A pet cat becomes the first feline in France to be infected with a coronavirus

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A pet cat has become the first feline in France to be infected with a coronavirus.

As a result, veterinarians are now recommending that people limit contact with their pets.

The case was confirmed on Saturday by the virology research unit of the National Veterinary School of Alfort, in Val-de-Marne, near Paris.

They tested “about 10” felines who had been in contact with owners suspected of contracting COVID-19. The national health agency ANSES also worked on the file.

A pet cat has become the first feline in France to be infected with a coronavirus (stock image)

A pet cat has become the first feline in France to be infected with a coronavirus (stock image)

The cat is thought to have caught the virus from its owners, both of whom tested positive for the coronavirus.

France is now joining the United States, China and Belgium on the list of countries where cats have been confirmed infected with the virus, but scientists say that felines cannot transmit the disease to humans.

The first cat in the world to confirm the disease was a cat in Belgium in late March. Then soon after, a pet cat in Hong Kong tested positive.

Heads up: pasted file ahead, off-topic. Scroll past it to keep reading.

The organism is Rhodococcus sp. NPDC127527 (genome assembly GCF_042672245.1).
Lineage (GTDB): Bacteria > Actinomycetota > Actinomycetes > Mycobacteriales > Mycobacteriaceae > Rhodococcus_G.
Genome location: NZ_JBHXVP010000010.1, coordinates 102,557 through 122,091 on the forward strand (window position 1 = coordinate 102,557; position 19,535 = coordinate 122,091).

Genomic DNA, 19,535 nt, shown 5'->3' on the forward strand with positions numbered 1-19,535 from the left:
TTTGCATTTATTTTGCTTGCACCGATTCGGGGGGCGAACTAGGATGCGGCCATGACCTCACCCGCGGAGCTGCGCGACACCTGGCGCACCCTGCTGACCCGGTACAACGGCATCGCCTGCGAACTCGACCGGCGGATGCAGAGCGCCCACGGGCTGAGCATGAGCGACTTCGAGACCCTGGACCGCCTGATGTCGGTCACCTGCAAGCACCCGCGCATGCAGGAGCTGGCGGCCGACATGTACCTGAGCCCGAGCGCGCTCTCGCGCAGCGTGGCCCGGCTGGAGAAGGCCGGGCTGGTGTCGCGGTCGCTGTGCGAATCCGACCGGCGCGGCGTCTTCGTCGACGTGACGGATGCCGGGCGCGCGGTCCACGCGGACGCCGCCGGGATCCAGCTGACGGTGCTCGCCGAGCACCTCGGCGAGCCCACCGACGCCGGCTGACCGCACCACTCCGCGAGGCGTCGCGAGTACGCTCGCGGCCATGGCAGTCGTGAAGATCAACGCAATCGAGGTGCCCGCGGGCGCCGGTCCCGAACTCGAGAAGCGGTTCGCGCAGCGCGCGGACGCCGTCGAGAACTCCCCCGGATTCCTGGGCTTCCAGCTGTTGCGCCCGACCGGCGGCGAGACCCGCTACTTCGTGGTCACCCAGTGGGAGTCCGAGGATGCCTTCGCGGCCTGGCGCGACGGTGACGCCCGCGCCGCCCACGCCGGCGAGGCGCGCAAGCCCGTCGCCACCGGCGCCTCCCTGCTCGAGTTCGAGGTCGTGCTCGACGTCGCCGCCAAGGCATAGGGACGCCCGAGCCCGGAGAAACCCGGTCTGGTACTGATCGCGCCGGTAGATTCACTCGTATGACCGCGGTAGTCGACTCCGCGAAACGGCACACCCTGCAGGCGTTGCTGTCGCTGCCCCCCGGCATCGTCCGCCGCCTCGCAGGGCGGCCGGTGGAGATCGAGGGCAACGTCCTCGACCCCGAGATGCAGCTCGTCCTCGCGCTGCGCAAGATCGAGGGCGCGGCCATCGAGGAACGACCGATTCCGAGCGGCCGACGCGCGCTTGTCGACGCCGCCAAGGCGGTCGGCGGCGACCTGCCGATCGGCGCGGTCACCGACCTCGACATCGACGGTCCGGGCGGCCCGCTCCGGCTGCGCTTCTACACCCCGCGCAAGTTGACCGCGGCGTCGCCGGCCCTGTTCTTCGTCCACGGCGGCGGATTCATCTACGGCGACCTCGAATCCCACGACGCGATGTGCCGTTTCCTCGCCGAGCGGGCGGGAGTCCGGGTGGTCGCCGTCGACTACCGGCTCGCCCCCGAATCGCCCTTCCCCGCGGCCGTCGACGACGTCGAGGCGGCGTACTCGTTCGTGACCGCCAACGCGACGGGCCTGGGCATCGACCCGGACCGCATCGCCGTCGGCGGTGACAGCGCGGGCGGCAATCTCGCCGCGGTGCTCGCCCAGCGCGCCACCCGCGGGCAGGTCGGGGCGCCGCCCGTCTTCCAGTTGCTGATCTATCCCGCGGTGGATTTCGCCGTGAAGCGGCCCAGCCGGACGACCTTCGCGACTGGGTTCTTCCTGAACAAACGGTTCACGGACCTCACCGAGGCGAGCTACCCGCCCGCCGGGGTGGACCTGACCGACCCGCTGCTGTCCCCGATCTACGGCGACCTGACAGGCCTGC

In mid-April, two pet cats tested positive for coronavirus in New York State, the first pets in the United States to contract the infection.

In France, a DNA test was carried out on each cat and the World Organization for Animal Health confirmed the results for the Institut Pasteur in Paris.

The cat initially tested negative for COVID-19 on a rectal swab, but a nasal swab and a DNA test revealed that it was infected with the disease.

The Alfort veterinary school said it also had “clinical signs”, including respiratory problems and “digestive problems”.

Sophie Le Poder (photo), who is a professor of virology at the establishment and co-author of the study, said:

Sophie Le Poder (photo), a professor of virology at the institution and co-author of the study, said: “We were very selective in our research and tested a dozen well-targeted animals”

The veterinary school recommends that owners limit contact with their pets and wear protective equipment such as a mask when near them. They should also wash their hands before and after touching the animal.

The school said in its statement that “human-to-cat transmission is rare but distance is recommended”.

Sophie Le Poder, who is a professor of virology at the institution and co-author of the study, said: “We were very selective in our research and tested a dozen well-targeted animals. “

She added that they were continuing their study on pets that may have been infected with the virus.

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